At that moment [Unnecessary and repetitive. Don’t let word-fill creep into your writing–that is, words, usually cliches, that have no purpose.] The waitress arrived and slapped a fresh glass of ice onto the table. The salty stench of the hawker hung thick in the humid air.

“Nick, don’t. I’m going to be sick,” Marie said, without moving.

“Just sip and play nice,” Nick hissed at her, pouring Herbsaint onto the ice and flicking his cigarette across the street. Marie watched it roll to the edge of the wrought iron fence beyond which lush trees and flowers were growing.

“Whaddaya got? I’ll pay double.”

“Brand new tee shirts for you and your lovely lady. Just twenty dollars each. All proceeds go directly to charity.”

“Sure they do buddy.”

Nick shoved forty dollars into the milk crate and removed a tee shirt. It was black with ‘I’M GONNA MAKE HIM AN OFFER HE CAN’T REFUSE’ printed on it in white.

“Of course we can’t refuse,” Nick laughed. “Now go crawl back into your hole and leave us alone.” [This is awkward dialogue for this character in this situation. The intent, I assume, to get the thoughts and feelings of Nick (and Marie) into the story. Those feelings are irritation, disgust, anger, dislike, guilt, sympathy, feeling scammed by a crook, wanting the hawker to go away (to be left alone). Others? It seems unlikely that in the story world the character would say what you have him say. It might be an opportunity for Nick and Marie to talk. “I hate the con men.” “He didn’t seem needy.” “It’s all about cheating.” “I can’t stand for them to get close to me.” That sort of thing. You could also internalize. He’s trash, Nick thought. And threatening us! He should be buried alive. These are alternative ways to get ideas across without calling attention to authorial struggling with dialogue construction.]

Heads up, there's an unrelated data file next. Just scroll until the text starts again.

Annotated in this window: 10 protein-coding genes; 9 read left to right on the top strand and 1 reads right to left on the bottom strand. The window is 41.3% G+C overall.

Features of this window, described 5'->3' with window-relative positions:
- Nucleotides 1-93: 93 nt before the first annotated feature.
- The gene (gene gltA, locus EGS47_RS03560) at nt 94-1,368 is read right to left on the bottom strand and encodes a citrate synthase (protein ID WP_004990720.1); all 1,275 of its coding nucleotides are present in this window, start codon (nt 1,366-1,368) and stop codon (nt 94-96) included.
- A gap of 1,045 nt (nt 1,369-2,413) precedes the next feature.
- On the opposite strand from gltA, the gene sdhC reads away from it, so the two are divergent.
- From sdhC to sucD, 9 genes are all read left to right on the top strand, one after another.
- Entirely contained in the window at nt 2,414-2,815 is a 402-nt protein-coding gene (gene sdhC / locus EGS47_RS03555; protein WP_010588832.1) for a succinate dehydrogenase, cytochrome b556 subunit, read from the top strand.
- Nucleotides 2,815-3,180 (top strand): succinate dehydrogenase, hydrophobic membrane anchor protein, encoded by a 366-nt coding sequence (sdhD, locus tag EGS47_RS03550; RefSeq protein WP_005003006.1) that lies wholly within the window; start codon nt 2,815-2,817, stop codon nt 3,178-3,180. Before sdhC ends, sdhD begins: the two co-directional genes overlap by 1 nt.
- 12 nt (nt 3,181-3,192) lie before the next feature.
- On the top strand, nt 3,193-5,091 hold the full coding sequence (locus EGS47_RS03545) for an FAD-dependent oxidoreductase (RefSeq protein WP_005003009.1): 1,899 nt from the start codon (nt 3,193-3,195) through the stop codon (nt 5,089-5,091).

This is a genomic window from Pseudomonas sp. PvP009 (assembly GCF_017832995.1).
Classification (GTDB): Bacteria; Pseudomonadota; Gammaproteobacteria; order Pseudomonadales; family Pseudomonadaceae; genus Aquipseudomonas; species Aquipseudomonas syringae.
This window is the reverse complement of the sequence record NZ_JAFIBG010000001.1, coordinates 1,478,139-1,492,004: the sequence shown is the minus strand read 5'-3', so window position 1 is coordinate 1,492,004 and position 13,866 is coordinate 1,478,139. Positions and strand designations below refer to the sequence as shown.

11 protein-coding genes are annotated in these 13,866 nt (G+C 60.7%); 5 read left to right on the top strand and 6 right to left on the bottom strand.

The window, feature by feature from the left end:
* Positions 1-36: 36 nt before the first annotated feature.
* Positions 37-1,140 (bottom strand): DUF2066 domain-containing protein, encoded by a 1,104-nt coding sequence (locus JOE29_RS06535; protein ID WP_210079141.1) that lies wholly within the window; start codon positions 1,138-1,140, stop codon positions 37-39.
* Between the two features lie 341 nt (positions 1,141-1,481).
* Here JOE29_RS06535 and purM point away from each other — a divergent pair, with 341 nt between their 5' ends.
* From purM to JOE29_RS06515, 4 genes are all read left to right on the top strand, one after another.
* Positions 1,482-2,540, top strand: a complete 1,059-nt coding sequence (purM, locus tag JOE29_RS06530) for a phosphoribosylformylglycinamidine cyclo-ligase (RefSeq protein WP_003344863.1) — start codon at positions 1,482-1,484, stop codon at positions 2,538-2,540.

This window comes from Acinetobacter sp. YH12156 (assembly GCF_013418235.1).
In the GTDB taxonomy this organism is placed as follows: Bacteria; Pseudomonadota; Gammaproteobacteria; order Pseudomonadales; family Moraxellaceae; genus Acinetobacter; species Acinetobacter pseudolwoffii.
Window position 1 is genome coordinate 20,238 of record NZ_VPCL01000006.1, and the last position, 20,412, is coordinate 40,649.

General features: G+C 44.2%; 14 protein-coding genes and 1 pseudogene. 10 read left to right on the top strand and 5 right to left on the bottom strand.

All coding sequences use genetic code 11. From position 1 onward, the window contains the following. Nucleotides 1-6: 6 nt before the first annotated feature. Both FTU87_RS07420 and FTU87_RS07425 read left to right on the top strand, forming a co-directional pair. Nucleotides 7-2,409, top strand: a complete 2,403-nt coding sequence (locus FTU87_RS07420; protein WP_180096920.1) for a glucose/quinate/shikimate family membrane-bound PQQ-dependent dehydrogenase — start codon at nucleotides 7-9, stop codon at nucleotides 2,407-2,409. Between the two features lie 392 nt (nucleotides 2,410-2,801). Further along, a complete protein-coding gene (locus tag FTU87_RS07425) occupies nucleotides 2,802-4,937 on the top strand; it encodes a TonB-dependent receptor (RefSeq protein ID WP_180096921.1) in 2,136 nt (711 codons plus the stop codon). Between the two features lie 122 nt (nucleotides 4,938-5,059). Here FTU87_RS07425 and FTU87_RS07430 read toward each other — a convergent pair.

The hawker scowled and shuffled off. Nick rolled the shirt into a ball and tossed it under the table.

Marie took a sip of the cold anise-flavored liquid and unbuttoned her blouse a little in an effort to breathe more freely. The heat in the air continued to rise.

  1. Dear Dr Coles:
    Thank you for the generous and detailed feedback.
    I am going to take another stab, this time introducing the hawker right away.
    VLH